Pop music supernova Taylor Swift has officially joined the three-comma club, Bloomberg News reports. On the eve of the release of 1989 TV—and amid a record-breaking tour and box office bonanza—the singer-songwriter’s net worth sits at an estimated $1.1 billion.
Bloomberg’s analysis takes into account the estimated value of Swift’s music catalog and her five homes, as well as earnings from streaming, music sales, and her concerts. The news outlet says the calculation is likely conservative and is based “only on assets and earnings that could be confirmed or traced from publicly disclosed figures.” Swift did not respond to Bloomberg’s request for comment.
The bulk of her wealth is tied to her impressive catalog, which Bloomberg values at $400 million. (And that’s the music she’s released since 2019—the music she made before that is now held by Shamrock Holdings. If all of her music is included, the value reaches $1 billion on its own, per Bloomberg.) Another $370 million is tied to ticket sales and merchandise, while Spotify and YouTube earnings account for $120 million, and her five homes are valued at $110 million. It is possible she has other sources of wealth that are not public.
“She’s one of the few entertainers to reach that status based on music and performing alone, the result of work and talent, but also canny marketing and timing,” Bloomberg notes.
The world’s ‘most charismatic CEO’
Speculation on when, not if, Swift would officially crossover into billionaire-dom has abounded since the Eras Tour kicked off with unprecedented demand for tickets. The tour itself, which is currently slated to run through the end of 2024, is set to rack in well over $1 billion in ticket sales, much of which makes its way to Swift.
The Eras Tour has worked as something of a marketing machine for her other projects. While many artists make most of their money off of touring, Swift is the rare musician who also makes a significant amount from digital and physical music sales. Her devoted fan base makes sure of that (her most recent release, Speak Now TV, debuted in the midst of the tour and sold 716,000 copies, including nearly 270,000 on vinyl LP).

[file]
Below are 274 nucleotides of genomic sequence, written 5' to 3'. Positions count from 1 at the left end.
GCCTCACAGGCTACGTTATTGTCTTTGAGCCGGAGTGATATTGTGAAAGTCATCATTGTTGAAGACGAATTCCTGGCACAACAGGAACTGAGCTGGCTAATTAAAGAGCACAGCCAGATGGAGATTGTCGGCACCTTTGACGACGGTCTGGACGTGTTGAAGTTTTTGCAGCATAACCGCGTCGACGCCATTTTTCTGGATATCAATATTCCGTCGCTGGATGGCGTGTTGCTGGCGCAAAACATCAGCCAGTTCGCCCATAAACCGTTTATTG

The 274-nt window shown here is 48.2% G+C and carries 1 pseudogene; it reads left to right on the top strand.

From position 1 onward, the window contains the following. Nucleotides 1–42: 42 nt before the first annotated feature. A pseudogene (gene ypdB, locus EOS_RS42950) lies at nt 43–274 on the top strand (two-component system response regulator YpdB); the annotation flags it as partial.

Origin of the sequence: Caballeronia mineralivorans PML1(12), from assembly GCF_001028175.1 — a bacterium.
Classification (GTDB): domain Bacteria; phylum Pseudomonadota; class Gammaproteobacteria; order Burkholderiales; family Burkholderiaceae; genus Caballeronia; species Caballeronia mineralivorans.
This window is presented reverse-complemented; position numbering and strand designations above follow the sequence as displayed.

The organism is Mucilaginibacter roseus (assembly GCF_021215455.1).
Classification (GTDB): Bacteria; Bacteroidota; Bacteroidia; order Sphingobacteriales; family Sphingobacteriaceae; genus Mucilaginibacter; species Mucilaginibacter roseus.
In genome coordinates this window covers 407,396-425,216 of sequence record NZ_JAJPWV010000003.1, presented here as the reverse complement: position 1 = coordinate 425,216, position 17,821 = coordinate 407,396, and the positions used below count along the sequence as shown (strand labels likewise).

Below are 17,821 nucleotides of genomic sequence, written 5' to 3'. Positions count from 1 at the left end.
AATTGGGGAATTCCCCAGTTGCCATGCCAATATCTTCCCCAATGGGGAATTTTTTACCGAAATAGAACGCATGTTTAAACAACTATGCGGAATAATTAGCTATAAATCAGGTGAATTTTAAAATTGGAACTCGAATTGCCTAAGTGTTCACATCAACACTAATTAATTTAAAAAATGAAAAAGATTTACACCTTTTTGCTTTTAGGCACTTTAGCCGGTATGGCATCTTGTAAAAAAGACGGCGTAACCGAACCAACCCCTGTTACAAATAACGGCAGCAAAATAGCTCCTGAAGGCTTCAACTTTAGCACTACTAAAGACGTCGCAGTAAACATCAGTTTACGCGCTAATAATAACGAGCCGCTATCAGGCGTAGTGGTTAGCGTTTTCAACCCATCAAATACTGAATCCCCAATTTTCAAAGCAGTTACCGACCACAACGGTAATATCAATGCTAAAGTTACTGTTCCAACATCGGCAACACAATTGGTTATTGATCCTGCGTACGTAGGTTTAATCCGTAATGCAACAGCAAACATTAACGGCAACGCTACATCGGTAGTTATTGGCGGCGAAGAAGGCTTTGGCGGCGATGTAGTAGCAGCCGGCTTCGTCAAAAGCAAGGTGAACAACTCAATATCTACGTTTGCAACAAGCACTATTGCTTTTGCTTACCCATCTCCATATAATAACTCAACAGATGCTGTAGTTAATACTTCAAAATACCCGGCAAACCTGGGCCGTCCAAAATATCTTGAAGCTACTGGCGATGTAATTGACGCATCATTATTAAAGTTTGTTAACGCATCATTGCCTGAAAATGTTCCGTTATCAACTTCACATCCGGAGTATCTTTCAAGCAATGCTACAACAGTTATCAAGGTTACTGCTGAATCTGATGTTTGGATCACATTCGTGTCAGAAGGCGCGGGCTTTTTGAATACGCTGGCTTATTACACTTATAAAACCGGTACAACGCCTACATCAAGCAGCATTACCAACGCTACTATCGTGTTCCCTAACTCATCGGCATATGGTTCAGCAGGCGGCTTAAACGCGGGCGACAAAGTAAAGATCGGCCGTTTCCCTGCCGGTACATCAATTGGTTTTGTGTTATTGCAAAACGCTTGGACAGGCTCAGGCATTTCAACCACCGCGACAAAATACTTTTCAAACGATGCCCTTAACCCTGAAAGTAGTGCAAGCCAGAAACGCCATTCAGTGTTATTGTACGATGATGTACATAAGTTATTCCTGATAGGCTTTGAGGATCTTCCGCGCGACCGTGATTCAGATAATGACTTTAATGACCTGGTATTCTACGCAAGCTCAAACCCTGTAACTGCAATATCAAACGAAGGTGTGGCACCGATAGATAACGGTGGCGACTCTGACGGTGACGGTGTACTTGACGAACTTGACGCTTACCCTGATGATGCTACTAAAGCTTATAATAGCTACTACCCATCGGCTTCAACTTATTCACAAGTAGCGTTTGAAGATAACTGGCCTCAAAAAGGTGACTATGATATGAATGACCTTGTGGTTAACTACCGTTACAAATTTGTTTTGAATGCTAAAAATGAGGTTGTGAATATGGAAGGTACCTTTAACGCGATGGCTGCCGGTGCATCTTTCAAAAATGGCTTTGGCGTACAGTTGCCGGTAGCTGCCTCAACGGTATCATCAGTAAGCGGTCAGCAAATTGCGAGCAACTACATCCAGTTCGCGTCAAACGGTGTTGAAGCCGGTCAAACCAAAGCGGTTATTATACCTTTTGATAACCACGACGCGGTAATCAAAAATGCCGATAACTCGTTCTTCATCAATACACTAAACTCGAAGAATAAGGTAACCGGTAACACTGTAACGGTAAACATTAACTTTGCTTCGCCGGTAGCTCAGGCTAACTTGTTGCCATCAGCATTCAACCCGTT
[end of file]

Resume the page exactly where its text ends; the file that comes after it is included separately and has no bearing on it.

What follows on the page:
And with the fourth re-record of her first six studio albums set to release Friday, the 33-year-old is bringing in even more money. Analysts expect 1989 TV to be one of the biggest albums of the year in terms of sales.
But Swift, never one to settle for just one or two projects at a time, is also benefitting from movie ticket sales. Taylor Swift: The Eras Tour has brought in around $165 million at the worldwide box office in the past two weeks, thanks to support from fans and other movie-goers curious to get a taste of the Eras Tour for themselves. That makes it the highest-grossing concert tour movie of all time.
Bloomberg also credits Swift’s billionaire status, partly, to her shrewd negotiations around streaming. The pop star took her music off of Spotify in 2014—when the original 1989 was released—demanding the company better compensate artists for their work. She took on Apple to task a few years later, resulting in changes at both streamers.
Swift’s Eras Tour was a boon not just to the singer, but to the cities she performed in. The Eras Tour added $4.3 billion to the U.S.’s gross domestic product throughout the first 53 shows, according to estimates from Bloomberg Economics. She even got a shoutout from the U.S. Federal Reserve.
“Taken together, Swift Inc. is essentially a multinational conglomerate with the world’s most devoted customer base, its most charismatic CEO and significant economic power,” Bloomberg writes.